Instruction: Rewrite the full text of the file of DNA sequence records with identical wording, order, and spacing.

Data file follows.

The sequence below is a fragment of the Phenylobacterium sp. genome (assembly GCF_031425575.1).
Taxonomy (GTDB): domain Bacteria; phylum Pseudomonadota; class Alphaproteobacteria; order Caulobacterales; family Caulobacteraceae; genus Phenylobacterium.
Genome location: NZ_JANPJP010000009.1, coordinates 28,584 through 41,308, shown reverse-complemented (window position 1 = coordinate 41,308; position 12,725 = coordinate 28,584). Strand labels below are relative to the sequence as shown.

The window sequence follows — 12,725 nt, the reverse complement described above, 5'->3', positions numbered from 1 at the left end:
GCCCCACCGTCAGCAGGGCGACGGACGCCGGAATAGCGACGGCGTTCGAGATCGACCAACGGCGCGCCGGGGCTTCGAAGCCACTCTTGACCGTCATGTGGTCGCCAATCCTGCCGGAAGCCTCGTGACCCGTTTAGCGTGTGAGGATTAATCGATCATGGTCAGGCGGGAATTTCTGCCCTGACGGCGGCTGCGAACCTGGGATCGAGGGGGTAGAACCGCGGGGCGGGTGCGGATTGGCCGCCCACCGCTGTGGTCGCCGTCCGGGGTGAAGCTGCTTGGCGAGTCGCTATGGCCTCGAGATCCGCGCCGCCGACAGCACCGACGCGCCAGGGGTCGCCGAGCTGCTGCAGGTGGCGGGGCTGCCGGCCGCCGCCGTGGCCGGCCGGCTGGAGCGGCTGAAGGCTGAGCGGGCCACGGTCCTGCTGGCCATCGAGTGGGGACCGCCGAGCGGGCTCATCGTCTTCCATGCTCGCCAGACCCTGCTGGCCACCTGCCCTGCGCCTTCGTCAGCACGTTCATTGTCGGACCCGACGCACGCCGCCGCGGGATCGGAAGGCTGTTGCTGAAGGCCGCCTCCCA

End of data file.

The sequence below is a fragment of the Phenylobacterium sp. genome (assembly GCF_031425575.1).
Taxonomy (GTDB): domain Bacteria; phylum Pseudomonadota; class Alphaproteobacteria; order Caulobacterales; family Caulobacteraceae; genus Phenylobacterium.
Genome location: NZ_JANPJP010000009.1, coordinates 28,584 through 41,308, shown reverse-complemented (window position 1 = coordinate 41,308; position 12,725 = coordinate 28,584). Strand labels below are relative to the sequence as shown.

The window sequence follows — 12,725 nt, the reverse complement described above, 5'->3', positions numbered from 1 at the left end:
GCCCCACCGTCAGCAGGGCGACGGACGCCGGAATAGCGACGGCGTTCGAGATCGACCAACGGCGCGCCGGGGCTTCGAAGCCACTCTTGACCGTCATGTGGTCGCCAATCCTGCCGGAAGCCTCGTGACCCGTTTAGCGTGTGAGGATTAATCGATCATGGTCAGGCGGGAATTTCTGCCCTGACGGCGGCTGCGAACCTGGGATCGAGGGGGTAGAACCGCGGGGCGGGTGCGGATTGGCCGCCCACCGCTGTGGTCGCCGTCCGGGGTGAAGCTGCTTGGCGAGTCGCTATGGCCTCGAGATCCGCGCCGCCGACAGCACCGACGCGCCAGGGGTCGCCGAGCTGCTGCAGGTGGCGGGGCTGCCGGCCGCCGCCGTGGCCGGCCGGCTGGAGCGGCTGAAGGCTGAGCGGGCCACGGTCCTGCTGGCCATCGAGTGGGGACCGCCGAGCGGGCTCATCGTCTTCCATGCTCGCCAGACCCTGCTGGCCACCTGCCCTGCGCCTTCGTCAGCACGTTCATTGTCGGACCCGACGCACGCCGCCGCGGGATCGGAAGGCTGTTGCTGAAGGCCGCCTCCCA